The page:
Even if you’re mentally ready to move into your first apartment, you might not be financially ready. In some parts of the country, it’s common practice for landlords to require that your yearly income be 40 times the monthly rent, limiting your available options (or forcing you to split your rent with roommates). That’s why guarantors exist – relying on them can help to reduce the financial obstacles you face in your apartment hunt. Read on to find out not just what a guarantor is, but how you can benefit from one and what you shouldn’t do with one.
What is a guarantor?
A guarantor is essentially your landlord’s fallback if you can’t pay your rent. Any person – often a parent – that co-signs your lease and agrees to pay your rent if you fail to do so is a guarantor. In the event that rent payment does fall to your guarantor, your landlord can legally bind your guarantor to pay.
Often, a guarantor does not live in your apartment with you. Usually, the names of other people living with you will also be included as tenants instead.
Why might I need a guarantor?
If you have a poor credit history, low income, or any other factors that could limit your ability to pay your rent or earn a landlord’s trust, you might need a guarantor to secure your first apartment. Landlords will feel far more confident renting their apartments to you if they know that they have a fallback for collecting their rent.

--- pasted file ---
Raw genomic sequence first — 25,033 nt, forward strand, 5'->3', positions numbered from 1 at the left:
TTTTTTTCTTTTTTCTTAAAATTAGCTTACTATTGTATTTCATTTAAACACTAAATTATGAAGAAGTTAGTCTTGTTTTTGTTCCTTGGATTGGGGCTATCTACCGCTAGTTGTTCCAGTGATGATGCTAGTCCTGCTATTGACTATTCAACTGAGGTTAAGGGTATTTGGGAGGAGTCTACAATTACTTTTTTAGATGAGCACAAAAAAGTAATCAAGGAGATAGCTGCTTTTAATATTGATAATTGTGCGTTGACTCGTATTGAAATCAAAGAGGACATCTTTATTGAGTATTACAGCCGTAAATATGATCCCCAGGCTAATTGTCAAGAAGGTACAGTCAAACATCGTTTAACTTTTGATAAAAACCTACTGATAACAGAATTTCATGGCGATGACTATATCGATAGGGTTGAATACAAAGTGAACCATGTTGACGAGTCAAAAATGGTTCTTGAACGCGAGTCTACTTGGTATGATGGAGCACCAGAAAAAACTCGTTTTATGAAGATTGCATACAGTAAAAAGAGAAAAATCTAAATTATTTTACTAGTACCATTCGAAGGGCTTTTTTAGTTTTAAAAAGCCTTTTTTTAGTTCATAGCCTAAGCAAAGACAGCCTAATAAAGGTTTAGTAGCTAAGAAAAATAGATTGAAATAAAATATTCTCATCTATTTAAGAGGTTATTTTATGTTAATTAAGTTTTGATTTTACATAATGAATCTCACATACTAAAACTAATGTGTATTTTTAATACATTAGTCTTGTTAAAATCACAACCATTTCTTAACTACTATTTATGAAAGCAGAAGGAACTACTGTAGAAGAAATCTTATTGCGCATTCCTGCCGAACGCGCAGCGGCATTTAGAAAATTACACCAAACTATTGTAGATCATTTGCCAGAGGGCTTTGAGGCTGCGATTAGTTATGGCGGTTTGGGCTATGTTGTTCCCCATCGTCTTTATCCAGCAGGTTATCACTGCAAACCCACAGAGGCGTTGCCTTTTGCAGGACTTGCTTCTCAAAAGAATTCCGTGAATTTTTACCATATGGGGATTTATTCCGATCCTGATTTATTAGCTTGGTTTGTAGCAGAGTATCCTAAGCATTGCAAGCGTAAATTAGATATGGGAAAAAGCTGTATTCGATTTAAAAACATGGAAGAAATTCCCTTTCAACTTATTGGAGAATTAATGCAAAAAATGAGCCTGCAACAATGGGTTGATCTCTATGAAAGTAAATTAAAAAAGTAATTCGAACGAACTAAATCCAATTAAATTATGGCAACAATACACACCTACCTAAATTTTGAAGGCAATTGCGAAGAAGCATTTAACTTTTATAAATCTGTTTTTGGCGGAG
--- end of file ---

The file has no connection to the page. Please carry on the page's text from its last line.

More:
How do I get a guarantor onto my lease?
The first step toward getting a guarantor onto your lease is to ask them. Most commonly, parents serve as guarantors, so start with them. If they say no, you can ask co-workers, friends, or even your employer in rare circumstances.
If you find someone interested in being your guarantor, be clear about what this commitment requires. Often, guarantors need to submit documentation such as pay stubs, credit checks, and background checks, and acquiring the relevant paperwork can cost time and money. You should offer to cover your guarantor’s application fee.
How can I ensure good relations with my guarantor?
Guarantors take a huge risk in co-signing your lease. If you can’t pay your rent, the duty falls to your guarantor, who can be legally compelled to pay. You’ll thus want to do everything possible to maintain good relations between you and your guarantor.
Achieving this amiability is easier if you’re confident you can pay your rent. If you are, explain to your guarantor from the start that you only need their signature due to your landlord’s rules, not due to any financial challenges you face. If you do face significant financial challenges, you should set up a protocol early on for how you address any scenario in which you might be unable to pay rent.
What should I avoid with a guarantor?
Never rely on a guarantor’s signature to qualify you for an apartment you already know you can’t afford. Finding a guarantor isn’t an excuse to sign a lease for that out-of-budget apartment you can’t stop thinking about—instead, find an apartment you can afford whether or not the landlord asks you for a guarantor. Guarantors aren’t lifelines—they’re fallbacks.
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